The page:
In 1972 the BMW Motorsport GmbH was founded to promote BMW in the performance arena. In addition to promoting BMW’s standard vehicles, BMW Motorsport GmbH also wanted to develop their own vehicle. Their chance came in 1977 with the announcement of the M1, also known as the E-26 in BMW speak.
The BMW M1
The M1 was originally designed to be a competition car, competing in Group 4 and Group 5 racing. The standard M1 came with a 3.5-litre twin-cam, 4-valve, 6-cylinder engine developing 277 horsepower at 6,500 rpm. The M1 would go from 0 to 60 mph in 6.1 seconds and had a top speed of about 160 mph. The overall design of the M1 is based on a mid-engine layout in order to get great handling to go along with the good power.
The BMW M1 Has a Wind-Cheating Front End Design
In order to be eligible for competition, BMW had to produce more than 400 M1 cars. This was going to be a problem for BMW as the unique characteristics of this car would have disrupted its manufacture of the regular production cars. As a result, BMW contracted with Lamborghini to build these cars. Soon after this arrangement was made Lamborghini was going through one of their cyclic down periods. Therefore BMW then had to make arrangements with Baur coachworks in Stuttgart to build the required numbers of M1 cars. In the end a total of 456 BMW M1 cars were built through to 1981. I think that most of these cars remained in Europe.
The BMW M1 Was Designed For Racing
There were three versions of the BMW M1 built, the standard road going version, the Group 4 version, and one Group 5 car. The Group 4 cars had engines that produced 470 to 500 horsepower. One Group 5 car was built with a turbocharged engine that produced about 850 horsepower. All of these cars had a five speed transaxle located behind the engine.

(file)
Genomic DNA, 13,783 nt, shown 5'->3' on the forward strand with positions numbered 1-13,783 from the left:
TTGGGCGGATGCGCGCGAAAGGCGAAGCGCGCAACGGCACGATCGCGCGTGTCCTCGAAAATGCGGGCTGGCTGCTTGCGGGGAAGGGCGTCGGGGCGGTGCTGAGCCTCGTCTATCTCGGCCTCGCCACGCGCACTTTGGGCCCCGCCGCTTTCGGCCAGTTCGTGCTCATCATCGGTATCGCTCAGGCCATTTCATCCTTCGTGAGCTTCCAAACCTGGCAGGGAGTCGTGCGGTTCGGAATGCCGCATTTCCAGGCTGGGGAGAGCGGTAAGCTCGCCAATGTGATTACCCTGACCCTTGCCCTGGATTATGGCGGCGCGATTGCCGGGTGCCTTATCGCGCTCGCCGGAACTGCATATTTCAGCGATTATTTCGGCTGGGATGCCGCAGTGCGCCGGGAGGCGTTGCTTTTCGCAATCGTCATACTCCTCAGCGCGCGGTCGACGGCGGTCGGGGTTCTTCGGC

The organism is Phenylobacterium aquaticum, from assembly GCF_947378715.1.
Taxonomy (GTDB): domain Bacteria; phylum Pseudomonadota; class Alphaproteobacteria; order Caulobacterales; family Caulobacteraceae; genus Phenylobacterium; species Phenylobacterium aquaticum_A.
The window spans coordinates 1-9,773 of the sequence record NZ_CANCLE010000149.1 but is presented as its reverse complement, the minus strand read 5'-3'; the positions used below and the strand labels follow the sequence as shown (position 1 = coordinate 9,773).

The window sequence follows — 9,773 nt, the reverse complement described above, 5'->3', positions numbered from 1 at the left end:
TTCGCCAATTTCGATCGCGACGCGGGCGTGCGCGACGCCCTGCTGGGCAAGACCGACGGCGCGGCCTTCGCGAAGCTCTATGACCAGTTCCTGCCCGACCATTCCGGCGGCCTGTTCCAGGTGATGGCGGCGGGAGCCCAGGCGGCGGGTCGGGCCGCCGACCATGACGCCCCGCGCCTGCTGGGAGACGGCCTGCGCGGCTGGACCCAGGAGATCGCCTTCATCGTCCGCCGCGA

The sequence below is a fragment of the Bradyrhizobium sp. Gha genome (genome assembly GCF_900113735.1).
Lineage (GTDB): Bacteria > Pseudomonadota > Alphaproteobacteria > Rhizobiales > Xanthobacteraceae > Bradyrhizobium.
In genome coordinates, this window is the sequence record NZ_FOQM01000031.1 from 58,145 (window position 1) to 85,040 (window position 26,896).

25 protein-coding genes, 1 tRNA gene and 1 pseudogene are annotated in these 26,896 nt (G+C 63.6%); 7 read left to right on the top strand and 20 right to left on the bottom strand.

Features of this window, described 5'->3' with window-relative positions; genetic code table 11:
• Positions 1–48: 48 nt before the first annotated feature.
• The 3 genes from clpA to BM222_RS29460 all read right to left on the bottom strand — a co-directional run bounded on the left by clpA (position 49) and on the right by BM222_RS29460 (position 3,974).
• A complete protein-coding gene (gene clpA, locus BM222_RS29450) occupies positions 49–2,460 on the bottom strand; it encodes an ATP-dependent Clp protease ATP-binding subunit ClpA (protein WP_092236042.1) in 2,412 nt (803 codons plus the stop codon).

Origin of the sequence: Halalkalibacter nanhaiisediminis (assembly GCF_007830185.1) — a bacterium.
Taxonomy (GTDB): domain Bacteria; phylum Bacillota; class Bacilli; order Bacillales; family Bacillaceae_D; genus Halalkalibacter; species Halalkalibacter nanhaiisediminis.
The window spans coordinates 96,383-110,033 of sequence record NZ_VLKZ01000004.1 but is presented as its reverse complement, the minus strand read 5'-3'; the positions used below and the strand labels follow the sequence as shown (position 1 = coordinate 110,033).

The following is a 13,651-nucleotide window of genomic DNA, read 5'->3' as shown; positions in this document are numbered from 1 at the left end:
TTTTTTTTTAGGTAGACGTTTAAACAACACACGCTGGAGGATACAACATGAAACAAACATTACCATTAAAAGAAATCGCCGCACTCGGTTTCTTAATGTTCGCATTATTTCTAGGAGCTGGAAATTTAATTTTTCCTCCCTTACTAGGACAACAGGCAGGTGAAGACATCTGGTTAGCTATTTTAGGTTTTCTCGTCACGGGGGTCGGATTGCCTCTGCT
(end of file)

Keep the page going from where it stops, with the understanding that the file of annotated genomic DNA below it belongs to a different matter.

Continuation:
Storage Space Is Limited in the BMW M1, But It’s No Family Car!
The mid-engine layout is desirable from a weight distribution point of view, but when you contemplate servicing the engine it seems a little intimidating. I would think that these cars would have to be serviced by only specialized BMW technicians. And given the very low production and import numbers, I suspect that only few BMW technicians here in the USA have ever even seen an M1.
The Mid-Engine Layout Provides Great Handling
The BMW M1 is a very interesting car. At a recent car show that I was at, everyone was checking out the M1. The low styling and the mid-engine layout are indicators that this car was meant to go and that this is a special car. The car could have had a higher top speed than the reported 160 mph, but BMW provided a final drive ratio of 4.22:1, which while improving acceleration performance limits the top speed.
The BMW M1 Interior Would Not Be Considered as Lavish
The BMW M1 was not a fancy car – but it was not a cheap car either. In their day, the BMW M1 sold for about 100,000 Deutsch Marks or about $55,000 in Europe and the cars sold for higher prices here in the USA. The interior is made of basic materials – no wood grain here. After all, these were built to be race cars.
It is not clear to me if the BMW management thought that BMW M1 was a success or not. Rather than build specialty cars, BMW has continued to focus on building improved production cars, such as the M series cars, for their performance cars. At the same time, BMW has built some two-seat roadsters and coupes, which demonstrates that BMW now makes more than just performance sedans. On balance, I tend to think that the BMW M1 was a success. Many people would like to own one – me too.